Interesting.

Also, while Japan never had its "Ultima IV", I do think Phantasy Star focus on unique companions and "cinematic" storytelling paved the way for what w have today, much more than Iolo, Shamino and the other bros from Ultima.

So you're saying that Japan is to blame for the Biowarian cinematic & romance decline. :argh:
 

Mr. Pink

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PC RPG Website of the Year, 2015 Codex 2016 - The Age of Grimoire Steve gets a Kidney but I don't even get a tag.
Also, while Japan never had its "Ultima IV", I do think Phantasy Star focus on unique companions and "cinematic" storytelling paved the way for what w have today, much more than Iolo, Shamino and the other bros from Ultima.

So you're saying that Japan is to blame for the Biowarian cinematic & romance decline. :argh:

I am not an expert on ancient japanese history, but I feel like the emphasis on strong stories in role play games rather than choice comes from the whole "replay" genre of literature that used to be very popular in the 80s-90s where people would write down what happened in their pnp campaigns, and turn them into coherent stories. Record of Lodoss War is an example. These stories brought in a lot of new players who wanted to emulate the epic replays they read rather than make their own scenarios. They were usually written with no forth wall at all, so characters would casually talk about gameplay mechanics. I think newer fans of that created something like a cargo cult where they knew all the terminology of pnp rpgs but have never actually played one.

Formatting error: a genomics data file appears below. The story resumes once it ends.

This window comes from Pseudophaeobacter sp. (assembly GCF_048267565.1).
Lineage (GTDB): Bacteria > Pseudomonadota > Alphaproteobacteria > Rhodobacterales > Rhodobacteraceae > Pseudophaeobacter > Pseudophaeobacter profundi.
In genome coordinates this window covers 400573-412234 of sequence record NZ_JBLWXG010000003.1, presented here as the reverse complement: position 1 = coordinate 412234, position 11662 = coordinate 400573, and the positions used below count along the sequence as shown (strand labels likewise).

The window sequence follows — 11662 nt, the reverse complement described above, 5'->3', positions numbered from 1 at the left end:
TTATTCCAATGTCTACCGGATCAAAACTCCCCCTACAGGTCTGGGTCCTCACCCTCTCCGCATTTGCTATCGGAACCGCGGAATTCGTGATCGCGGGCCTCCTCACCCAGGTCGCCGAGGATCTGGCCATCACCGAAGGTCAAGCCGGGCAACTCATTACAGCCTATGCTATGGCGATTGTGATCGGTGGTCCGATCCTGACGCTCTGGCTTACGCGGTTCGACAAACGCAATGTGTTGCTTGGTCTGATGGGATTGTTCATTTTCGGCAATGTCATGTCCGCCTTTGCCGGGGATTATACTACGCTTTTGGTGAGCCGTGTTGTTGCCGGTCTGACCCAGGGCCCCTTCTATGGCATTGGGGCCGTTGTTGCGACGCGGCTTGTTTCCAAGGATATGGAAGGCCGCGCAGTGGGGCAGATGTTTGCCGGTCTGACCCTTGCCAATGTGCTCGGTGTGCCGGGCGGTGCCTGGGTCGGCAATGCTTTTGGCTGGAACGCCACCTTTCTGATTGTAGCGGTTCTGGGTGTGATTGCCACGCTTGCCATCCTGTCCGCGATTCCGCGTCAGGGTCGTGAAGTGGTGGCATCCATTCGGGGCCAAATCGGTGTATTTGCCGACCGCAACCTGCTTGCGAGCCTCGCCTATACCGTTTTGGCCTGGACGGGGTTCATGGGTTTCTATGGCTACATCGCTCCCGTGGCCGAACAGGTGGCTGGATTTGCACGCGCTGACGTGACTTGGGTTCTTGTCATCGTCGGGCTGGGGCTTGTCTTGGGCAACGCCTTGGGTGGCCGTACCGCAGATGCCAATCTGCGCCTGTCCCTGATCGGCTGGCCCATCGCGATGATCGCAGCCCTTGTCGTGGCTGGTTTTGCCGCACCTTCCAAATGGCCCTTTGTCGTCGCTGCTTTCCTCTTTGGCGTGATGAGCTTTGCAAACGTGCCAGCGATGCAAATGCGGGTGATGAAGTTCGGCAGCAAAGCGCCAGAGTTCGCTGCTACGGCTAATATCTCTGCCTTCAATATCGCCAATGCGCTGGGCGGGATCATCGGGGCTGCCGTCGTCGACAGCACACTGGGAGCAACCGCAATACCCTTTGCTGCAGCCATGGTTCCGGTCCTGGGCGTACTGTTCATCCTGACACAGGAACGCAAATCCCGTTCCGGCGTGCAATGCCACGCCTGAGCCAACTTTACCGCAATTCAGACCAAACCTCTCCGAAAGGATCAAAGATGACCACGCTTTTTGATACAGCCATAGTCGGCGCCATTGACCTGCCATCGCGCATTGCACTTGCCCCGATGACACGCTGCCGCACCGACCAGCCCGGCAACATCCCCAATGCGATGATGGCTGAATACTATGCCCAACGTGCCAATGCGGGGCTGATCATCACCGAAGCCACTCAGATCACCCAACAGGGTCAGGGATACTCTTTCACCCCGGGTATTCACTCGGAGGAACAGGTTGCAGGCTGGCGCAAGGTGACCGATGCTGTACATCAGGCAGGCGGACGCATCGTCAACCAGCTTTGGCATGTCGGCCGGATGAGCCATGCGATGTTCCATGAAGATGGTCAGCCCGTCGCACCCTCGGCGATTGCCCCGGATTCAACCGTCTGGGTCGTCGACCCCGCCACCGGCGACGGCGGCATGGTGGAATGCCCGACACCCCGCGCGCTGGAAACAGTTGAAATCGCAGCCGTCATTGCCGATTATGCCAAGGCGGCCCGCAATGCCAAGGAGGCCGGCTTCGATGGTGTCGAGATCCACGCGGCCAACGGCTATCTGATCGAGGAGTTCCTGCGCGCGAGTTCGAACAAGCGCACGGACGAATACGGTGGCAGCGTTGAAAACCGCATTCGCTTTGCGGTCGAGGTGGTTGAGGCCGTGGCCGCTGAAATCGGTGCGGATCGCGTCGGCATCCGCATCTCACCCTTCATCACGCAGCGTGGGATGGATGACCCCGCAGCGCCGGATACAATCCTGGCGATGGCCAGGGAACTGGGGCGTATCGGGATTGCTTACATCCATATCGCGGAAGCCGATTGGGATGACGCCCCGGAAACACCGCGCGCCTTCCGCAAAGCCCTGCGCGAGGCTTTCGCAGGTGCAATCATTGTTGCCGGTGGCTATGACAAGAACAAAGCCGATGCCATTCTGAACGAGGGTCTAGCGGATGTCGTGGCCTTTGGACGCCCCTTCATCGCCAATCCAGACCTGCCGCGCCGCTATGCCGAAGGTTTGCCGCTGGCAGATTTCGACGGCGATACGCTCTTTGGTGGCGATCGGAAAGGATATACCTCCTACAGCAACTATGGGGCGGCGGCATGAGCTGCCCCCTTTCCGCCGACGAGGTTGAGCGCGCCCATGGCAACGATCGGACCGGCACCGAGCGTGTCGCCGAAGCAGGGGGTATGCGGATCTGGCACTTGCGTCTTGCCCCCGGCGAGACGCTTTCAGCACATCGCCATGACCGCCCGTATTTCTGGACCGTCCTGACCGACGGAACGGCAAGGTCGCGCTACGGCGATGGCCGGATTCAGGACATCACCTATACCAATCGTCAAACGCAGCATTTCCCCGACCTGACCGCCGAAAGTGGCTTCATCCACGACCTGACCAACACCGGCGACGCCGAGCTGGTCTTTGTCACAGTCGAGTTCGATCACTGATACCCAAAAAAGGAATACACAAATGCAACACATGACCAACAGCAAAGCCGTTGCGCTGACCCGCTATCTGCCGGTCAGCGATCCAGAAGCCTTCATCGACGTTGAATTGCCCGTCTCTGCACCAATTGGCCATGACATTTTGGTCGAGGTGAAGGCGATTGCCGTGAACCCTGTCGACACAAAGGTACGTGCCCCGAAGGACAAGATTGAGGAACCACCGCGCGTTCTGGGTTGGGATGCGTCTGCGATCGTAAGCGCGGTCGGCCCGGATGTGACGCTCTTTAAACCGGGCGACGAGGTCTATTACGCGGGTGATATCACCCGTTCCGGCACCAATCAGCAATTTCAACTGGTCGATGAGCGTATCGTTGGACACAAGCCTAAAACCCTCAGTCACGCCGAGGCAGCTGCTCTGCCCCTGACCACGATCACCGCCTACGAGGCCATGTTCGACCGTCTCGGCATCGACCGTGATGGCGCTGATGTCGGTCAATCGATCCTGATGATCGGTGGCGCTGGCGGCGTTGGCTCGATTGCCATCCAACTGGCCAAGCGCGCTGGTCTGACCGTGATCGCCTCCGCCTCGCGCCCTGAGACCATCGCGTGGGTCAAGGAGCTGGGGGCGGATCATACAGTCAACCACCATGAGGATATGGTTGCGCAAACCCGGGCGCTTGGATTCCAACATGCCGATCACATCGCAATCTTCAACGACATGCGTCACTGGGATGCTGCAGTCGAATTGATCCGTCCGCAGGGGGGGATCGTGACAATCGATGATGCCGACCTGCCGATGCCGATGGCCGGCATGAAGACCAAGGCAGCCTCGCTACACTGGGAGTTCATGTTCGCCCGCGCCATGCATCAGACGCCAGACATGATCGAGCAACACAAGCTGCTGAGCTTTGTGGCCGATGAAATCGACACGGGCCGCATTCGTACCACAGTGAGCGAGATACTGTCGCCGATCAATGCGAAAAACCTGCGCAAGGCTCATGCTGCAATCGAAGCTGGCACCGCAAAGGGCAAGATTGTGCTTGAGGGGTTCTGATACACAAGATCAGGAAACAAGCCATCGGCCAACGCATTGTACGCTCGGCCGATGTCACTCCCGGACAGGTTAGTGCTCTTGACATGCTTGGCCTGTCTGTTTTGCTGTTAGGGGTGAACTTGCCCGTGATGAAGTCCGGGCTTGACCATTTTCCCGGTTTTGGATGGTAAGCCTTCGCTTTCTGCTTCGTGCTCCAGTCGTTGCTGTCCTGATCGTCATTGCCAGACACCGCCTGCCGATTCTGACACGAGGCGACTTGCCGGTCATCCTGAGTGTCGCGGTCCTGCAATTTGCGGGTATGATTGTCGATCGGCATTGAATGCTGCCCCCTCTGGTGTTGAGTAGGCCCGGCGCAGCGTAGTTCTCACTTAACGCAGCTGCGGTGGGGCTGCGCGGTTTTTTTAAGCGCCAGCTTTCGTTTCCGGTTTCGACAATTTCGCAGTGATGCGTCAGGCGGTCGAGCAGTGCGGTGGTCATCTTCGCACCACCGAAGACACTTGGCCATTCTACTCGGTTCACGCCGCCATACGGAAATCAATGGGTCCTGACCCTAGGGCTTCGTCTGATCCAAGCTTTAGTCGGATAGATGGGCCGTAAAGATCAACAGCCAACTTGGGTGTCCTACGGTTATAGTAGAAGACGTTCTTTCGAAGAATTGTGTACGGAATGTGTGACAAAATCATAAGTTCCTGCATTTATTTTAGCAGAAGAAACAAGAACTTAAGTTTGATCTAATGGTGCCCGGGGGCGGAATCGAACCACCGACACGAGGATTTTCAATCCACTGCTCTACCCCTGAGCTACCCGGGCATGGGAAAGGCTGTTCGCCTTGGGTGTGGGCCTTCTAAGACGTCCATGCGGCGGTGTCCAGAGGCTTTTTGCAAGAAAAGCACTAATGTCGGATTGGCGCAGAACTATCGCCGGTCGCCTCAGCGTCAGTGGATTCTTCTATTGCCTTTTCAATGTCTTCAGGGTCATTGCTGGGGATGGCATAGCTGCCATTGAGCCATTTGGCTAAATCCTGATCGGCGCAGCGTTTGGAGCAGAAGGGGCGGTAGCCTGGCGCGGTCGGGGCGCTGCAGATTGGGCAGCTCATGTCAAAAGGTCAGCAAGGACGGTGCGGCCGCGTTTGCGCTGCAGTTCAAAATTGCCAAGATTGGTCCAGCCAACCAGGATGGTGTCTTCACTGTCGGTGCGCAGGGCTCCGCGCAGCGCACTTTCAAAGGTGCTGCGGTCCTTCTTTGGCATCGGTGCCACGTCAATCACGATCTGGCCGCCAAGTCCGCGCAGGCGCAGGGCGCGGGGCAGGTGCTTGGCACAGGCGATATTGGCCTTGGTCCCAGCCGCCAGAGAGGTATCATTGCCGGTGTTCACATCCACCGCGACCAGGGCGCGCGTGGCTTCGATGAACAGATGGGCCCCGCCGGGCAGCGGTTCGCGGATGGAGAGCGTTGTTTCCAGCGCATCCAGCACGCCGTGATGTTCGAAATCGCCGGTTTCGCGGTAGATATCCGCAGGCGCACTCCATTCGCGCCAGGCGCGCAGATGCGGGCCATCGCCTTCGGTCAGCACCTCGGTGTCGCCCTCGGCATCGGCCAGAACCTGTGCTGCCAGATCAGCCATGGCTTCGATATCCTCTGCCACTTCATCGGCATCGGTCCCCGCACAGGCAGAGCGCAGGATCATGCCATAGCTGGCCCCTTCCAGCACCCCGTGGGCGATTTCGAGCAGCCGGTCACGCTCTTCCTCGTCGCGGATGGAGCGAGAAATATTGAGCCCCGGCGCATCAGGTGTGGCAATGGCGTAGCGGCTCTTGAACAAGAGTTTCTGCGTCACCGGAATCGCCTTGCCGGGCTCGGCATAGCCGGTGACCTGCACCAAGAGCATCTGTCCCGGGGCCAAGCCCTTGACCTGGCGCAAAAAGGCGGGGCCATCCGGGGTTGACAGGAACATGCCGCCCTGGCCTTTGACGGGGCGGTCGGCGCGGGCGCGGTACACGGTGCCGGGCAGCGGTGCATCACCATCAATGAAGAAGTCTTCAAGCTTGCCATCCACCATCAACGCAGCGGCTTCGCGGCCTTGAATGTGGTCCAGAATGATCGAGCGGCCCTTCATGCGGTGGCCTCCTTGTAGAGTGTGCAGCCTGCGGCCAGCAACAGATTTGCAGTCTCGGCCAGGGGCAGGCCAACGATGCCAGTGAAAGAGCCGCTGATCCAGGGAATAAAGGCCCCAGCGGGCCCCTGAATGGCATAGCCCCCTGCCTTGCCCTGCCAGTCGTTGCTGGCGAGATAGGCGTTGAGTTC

Hobo Elf

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Also, while Japan never had its "Ultima IV", I do think Phantasy Star focus on unique companions and "cinematic" storytelling paved the way for what w have today, much more than Iolo, Shamino and the other bros from Ultima.

So you're saying that Japan is to blame for the Biowarian cinematic & romance decline. :argh:

Nah, Hollywood is probably more to blame for that than anything else. Or maybe it's more fair to say that it is the fault of the boobs who where too incompetent for Hollywood but competent enough to be recruited into the video game industry, so they started infecting us with their desire to create "movies".
 

Zed Duke of Banville

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felipepe said:
So, while they struggled to render moving sprites (just look at this poor PC-8801 trying to run Mario Bros.), they could display still graphics that were years ahead of the western PCs.

For comparison, here's the title screens of two RPGs from 1984: Questron running on the Apple II, andHeart of Fantasy / 夢幻の心臓 running on the PC-8801, :
It's a rather low blow to select an Apple computer as your point of comparison for the West. :M And 1985 would see the release of both the Atari ST and Commodore Amiga, with superior graphics.

Building upon the Dragon Quest’s formula, Final Fantasy is a huge game, where four “heroes of light” have to travel the world – by feet, boat and airship – to purify the four elemental orbs.

Unlike its sequels, there isn't much of a story here, and heroes are chosen at the start of the game – you can pick any combination of Warrior, Fist Master, White Mage, Red Mage and Black Mage.